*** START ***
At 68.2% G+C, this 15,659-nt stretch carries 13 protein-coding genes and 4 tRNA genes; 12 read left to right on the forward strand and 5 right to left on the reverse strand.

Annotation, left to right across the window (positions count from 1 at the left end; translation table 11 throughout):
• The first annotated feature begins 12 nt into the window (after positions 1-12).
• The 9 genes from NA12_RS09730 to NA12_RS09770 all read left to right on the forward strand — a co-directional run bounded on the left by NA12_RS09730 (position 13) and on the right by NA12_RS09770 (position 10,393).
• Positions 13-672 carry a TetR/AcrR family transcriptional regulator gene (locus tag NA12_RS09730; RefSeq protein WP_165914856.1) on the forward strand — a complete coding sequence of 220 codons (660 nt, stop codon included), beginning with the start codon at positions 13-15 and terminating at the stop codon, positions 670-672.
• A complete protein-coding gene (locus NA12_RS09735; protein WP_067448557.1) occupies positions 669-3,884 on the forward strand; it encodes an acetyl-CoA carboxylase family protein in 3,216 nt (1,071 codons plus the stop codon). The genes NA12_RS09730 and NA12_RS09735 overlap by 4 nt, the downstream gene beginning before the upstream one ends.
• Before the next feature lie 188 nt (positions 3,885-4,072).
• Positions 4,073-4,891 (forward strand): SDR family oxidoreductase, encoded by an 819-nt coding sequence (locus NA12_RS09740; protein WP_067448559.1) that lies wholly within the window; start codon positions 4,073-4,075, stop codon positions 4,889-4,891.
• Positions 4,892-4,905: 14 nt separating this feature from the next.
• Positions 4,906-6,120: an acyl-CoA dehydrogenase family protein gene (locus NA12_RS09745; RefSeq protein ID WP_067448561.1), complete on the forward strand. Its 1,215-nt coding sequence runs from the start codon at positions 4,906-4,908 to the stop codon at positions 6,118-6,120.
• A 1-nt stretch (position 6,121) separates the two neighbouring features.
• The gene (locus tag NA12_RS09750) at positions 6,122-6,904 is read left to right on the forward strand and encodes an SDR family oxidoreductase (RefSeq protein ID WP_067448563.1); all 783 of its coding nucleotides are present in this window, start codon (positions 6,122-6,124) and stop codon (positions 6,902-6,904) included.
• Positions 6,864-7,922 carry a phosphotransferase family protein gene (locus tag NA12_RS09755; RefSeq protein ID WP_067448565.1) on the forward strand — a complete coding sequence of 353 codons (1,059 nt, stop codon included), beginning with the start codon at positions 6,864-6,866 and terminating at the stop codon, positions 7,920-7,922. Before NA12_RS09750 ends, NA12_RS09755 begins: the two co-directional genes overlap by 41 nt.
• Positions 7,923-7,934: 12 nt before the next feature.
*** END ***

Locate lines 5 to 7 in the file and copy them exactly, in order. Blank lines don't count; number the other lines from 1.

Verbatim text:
• Positions 13-672 carry a TetR/AcrR family transcriptional regulator gene (locus tag NA12_RS09730; RefSeq protein WP_165914856.1) on the forward strand — a complete coding sequence of 220 codons (660 nt, stop codon included), beginning with the start codon at positions 13-15 and terminating at the stop codon, positions 670-672.
• A complete protein-coding gene (locus NA12_RS09735; protein WP_067448557.1) occupies positions 669-3,884 on the forward strand; it encodes an acetyl-CoA carboxylase family protein in 3,216 nt (1,071 codons plus the stop codon). The genes NA12_RS09730 and NA12_RS09735 overlap by 4 nt, the downstream gene beginning before the upstream one ends.
• Before the next feature lie 188 nt (positions 3,885-4,072).